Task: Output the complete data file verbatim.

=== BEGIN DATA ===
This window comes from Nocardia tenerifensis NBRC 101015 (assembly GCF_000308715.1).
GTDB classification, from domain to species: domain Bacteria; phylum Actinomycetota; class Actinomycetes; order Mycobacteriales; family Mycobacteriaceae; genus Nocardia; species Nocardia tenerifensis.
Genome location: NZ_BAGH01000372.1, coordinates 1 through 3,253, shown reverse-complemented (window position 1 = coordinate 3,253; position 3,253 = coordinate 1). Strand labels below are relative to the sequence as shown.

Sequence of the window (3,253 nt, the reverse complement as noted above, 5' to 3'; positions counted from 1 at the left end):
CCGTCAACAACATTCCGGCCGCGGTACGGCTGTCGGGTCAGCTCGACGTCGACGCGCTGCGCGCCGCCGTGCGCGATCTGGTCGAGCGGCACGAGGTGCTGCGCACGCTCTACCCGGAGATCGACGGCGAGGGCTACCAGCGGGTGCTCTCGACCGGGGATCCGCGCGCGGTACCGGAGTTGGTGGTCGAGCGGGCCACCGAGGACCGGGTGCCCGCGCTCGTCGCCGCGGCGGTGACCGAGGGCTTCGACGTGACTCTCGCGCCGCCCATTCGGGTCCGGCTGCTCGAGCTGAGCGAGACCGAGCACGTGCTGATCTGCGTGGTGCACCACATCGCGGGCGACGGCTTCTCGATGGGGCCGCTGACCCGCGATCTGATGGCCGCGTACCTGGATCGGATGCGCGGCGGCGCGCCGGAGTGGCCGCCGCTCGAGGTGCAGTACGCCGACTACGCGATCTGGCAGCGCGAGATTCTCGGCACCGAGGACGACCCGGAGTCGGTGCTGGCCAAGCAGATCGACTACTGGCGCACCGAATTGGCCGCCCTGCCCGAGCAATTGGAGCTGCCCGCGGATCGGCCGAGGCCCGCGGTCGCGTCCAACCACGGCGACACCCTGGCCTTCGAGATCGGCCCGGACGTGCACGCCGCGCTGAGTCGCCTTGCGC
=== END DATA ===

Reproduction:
This window comes from Nocardia tenerifensis NBRC 101015 (assembly GCF_000308715.1).
GTDB classification, from domain to species: domain Bacteria; phylum Actinomycetota; class Actinomycetes; order Mycobacteriales; family Mycobacteriaceae; genus Nocardia; species Nocardia tenerifensis.
Genome location: NZ_BAGH01000372.1, coordinates 1 through 3,253, shown reverse-complemented (window position 1 = coordinate 3,253; position 3,253 = coordinate 1). Strand labels below are relative to the sequence as shown.

Sequence of the window (3,253 nt, the reverse complement as noted above, 5' to 3'; positions counted from 1 at the left end):
CCGTCAACAACATTCCGGCCGCGGTACGGCTGTCGGGTCAGCTCGACGTCGACGCGCTGCGCGCCGCCGTGCGCGATCTGGTCGAGCGGCACGAGGTGCTGCGCACGCTCTACCCGGAGATCGACGGCGAGGGCTACCAGCGGGTGCTCTCGACCGGGGATCCGCGCGCGGTACCGGAGTTGGTGGTCGAGCGGGCCACCGAGGACCGGGTGCCCGCGCTCGTCGCCGCGGCGGTGACCGAGGGCTTCGACGTGACTCTCGCGCCGCCCATTCGGGTCCGGCTGCTCGAGCTGAGCGAGACCGAGCACGTGCTGATCTGCGTGGTGCACCACATCGCGGGCGACGGCTTCTCGATGGGGCCGCTGACCCGCGATCTGATGGCCGCGTACCTGGATCGGATGCGCGGCGGCGCGCCGGAGTGGCCGCCGCTCGAGGTGCAGTACGCCGACTACGCGATCTGGCAGCGCGAGATTCTCGGCACCGAGGACGACCCGGAGTCGGTGCTGGCCAAGCAGATCGACTACTGGCGCACCGAATTGGCCGCCCTGCCCGAGCAATTGGAGCTGCCCGCGGATCGGCCGAGGCCCGCGGTCGCGTCCAACCACGGCGACACCCTGGCCTTCGAGATCGGCCCGGACGTGCACGCCGCGCTGAGTCGCCTTGCGC